Neil Hannahs, the director of Kamehameha Schools Land Assets Division, said, “RMI’s facilitation made it a better workshop. We ask our Fellows to take on very complex subjects in a very short period of time, so having consultant expertise helps them ramp up faster and RMI was a very effective guide. RMI is an expert in facilitating workshops and synthesizing information. Because of the nature of RMI’s work … you have mastered how to think through an issue. Our Fellows come from a wide variety of backgrounds—some have this ability, but some don’t.” Working with RMI allowed the FNFP Fellows to create a whole-system framework to attack the problem.

RMI also helped encourage and cultivate the Fellows’ leadership skills. Hannahs pointed out, “Natalie and Lionel knew they were in a supportive role … and they allowed the Fellows to shine. How can you encourage leadership from the next generation if you do not rely on the Fellows to step forward? We do not want to shelter the Fellows from taking the risk and making the mistakes.” The First Nation’s Future Program is guided by the Hawaiian saying, “Ma ka hana ka’ike,” which means, “In the work there is knowledge.” Morton explained that it is a simple principle of experiential learning. “Through doing you learn,” he said, “and then our Fellows retain what they have learned for longer and they are driven back to the classroom with a focus.”

This year, the FNFP Fellows’ main concentration was on the land. “Aina ulu,” another guiding Hawaiian principle, asserts to “grow that which feeds us.” Hannahs explains, “Stewardship of the land and literally ‘growing the land’ becomes an inspiration for our own growth. As we bring people to the land, the land becomes a classroom we cannot afford to buy.”

With “Aina ulu” in mind, Kamehameha School officials recognized prior to the Fellows’ gathering that the community was hungry for new leadership. The local food market and the industry were in need of better coordination One of the most valuable ideas to come out of the workshop was this: If you compress the value chain and organize the marketplace of producers, you will ultimately gain a better understanding of the demand profile.

Understanding the local food producers means that the future leaders of this movement need to understand the farmers. As Mawae Morton reflected, “Seeing ranchers and farmers, who are used to wrangling cattle and breaking their backs in the fields, get an emotional reaction to our young people’s willingness to lead is very powerful.”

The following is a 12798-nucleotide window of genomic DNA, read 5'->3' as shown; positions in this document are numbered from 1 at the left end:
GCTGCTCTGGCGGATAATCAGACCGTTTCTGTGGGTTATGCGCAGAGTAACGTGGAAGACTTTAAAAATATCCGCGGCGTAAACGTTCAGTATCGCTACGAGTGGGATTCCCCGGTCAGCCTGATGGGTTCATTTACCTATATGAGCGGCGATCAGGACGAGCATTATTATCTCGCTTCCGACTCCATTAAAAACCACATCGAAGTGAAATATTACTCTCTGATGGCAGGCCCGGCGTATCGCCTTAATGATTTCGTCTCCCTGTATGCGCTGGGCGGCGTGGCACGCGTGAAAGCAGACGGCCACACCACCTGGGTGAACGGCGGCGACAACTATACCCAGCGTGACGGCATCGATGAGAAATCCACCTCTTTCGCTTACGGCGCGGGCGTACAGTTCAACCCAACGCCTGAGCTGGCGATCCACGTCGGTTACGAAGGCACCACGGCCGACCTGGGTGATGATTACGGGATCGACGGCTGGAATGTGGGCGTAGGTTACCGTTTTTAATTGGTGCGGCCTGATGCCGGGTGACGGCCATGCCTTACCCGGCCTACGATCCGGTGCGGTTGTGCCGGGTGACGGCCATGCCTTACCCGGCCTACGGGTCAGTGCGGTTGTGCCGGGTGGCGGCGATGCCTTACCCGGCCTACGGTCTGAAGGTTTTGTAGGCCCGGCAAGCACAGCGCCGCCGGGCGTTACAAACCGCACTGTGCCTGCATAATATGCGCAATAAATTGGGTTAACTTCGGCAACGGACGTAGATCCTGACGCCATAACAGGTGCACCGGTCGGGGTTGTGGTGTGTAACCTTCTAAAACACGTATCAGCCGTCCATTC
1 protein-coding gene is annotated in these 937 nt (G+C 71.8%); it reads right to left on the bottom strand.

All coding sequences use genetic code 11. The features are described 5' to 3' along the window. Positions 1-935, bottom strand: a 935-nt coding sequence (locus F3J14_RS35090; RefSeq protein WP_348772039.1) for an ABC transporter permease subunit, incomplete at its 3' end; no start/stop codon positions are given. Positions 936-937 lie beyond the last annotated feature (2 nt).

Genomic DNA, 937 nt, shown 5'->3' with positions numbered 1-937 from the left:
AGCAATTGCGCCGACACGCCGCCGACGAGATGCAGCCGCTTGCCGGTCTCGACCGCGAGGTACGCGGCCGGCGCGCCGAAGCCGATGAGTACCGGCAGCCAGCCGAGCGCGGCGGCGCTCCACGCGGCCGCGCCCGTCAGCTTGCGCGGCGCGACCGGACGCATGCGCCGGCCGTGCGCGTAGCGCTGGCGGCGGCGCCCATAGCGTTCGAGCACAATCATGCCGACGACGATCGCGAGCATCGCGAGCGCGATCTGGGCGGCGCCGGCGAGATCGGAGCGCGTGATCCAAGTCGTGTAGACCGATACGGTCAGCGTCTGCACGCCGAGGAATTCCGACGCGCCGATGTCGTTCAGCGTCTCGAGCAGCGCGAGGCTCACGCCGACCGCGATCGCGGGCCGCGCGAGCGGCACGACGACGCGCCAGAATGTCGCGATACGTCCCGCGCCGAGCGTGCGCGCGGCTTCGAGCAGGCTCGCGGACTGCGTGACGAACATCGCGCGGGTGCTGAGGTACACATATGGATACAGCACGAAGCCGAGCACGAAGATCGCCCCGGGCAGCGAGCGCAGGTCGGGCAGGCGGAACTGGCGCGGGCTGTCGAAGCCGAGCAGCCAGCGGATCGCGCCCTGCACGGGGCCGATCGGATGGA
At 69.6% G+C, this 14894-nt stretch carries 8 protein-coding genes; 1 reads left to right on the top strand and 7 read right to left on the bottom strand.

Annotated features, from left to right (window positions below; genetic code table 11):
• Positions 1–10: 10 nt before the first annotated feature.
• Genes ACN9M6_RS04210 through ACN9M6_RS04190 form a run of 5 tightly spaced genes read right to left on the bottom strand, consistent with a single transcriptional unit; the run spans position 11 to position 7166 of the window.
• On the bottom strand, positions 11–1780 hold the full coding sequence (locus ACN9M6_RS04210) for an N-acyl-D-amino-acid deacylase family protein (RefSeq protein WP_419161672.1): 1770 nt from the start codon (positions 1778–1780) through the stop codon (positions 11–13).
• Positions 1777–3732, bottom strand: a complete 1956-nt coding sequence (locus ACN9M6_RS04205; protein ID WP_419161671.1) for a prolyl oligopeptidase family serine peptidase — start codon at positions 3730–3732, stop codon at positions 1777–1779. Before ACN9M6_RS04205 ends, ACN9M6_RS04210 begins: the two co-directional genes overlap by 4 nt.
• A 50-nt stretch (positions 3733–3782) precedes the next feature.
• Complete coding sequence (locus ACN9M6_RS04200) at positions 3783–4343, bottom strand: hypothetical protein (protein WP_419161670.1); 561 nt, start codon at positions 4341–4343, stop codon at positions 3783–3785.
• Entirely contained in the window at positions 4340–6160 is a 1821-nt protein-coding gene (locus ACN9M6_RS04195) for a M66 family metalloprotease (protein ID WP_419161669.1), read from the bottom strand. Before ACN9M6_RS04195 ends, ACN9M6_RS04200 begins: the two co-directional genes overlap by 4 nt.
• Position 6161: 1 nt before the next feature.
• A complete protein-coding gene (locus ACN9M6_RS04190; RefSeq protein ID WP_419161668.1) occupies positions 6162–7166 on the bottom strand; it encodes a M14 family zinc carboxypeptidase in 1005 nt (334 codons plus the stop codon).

Rethinking this system is a tremendous challenge and it is inspiring to see young local leadership rising to confront it head on. Hannahs added, “By bringing production and consumption closer together on the value chain it helps the farmers. Right now [farmers] are at the most volatile part of the chain—they assume the most risk and receive the smallest margins.”

Mahinapoepoe Duarte, executive director of Paepae O He’heeia and one of the 2008 FNFP Fellows, may understand this challenge more than anybody—she has more than ten years’ experience cultivating cultural sustainability in Hawaii. After the workshop she observed, “The real benefit happens on our follow-through. The workshop offered a good venue for dialogue, but it is in acting on the ideas that we discussed where the true value of the workshop will be revealed.”

So, it is with a great challenge on the horizon that the future leaders of a more sustainable Aotearoa and Hawaii move forward. With RMI’s guidance, Kamehameha Schools and Stanford University are encouraging the values-based community-level leadership necessary to sustain a hungry community isolated by 2,000 miles of water.

“I really enjoyed the opportunity to meet and work closely with the Fellows,” says Natalie. “Lio and I were able to provide them with help on the workshop, and the Fellows offered us a fantastic cultural perspective that we would not have heard otherwise. They did a great job of pulling the workshop together and working under pressure, together as a team.”

--Published Fall/Winter 2008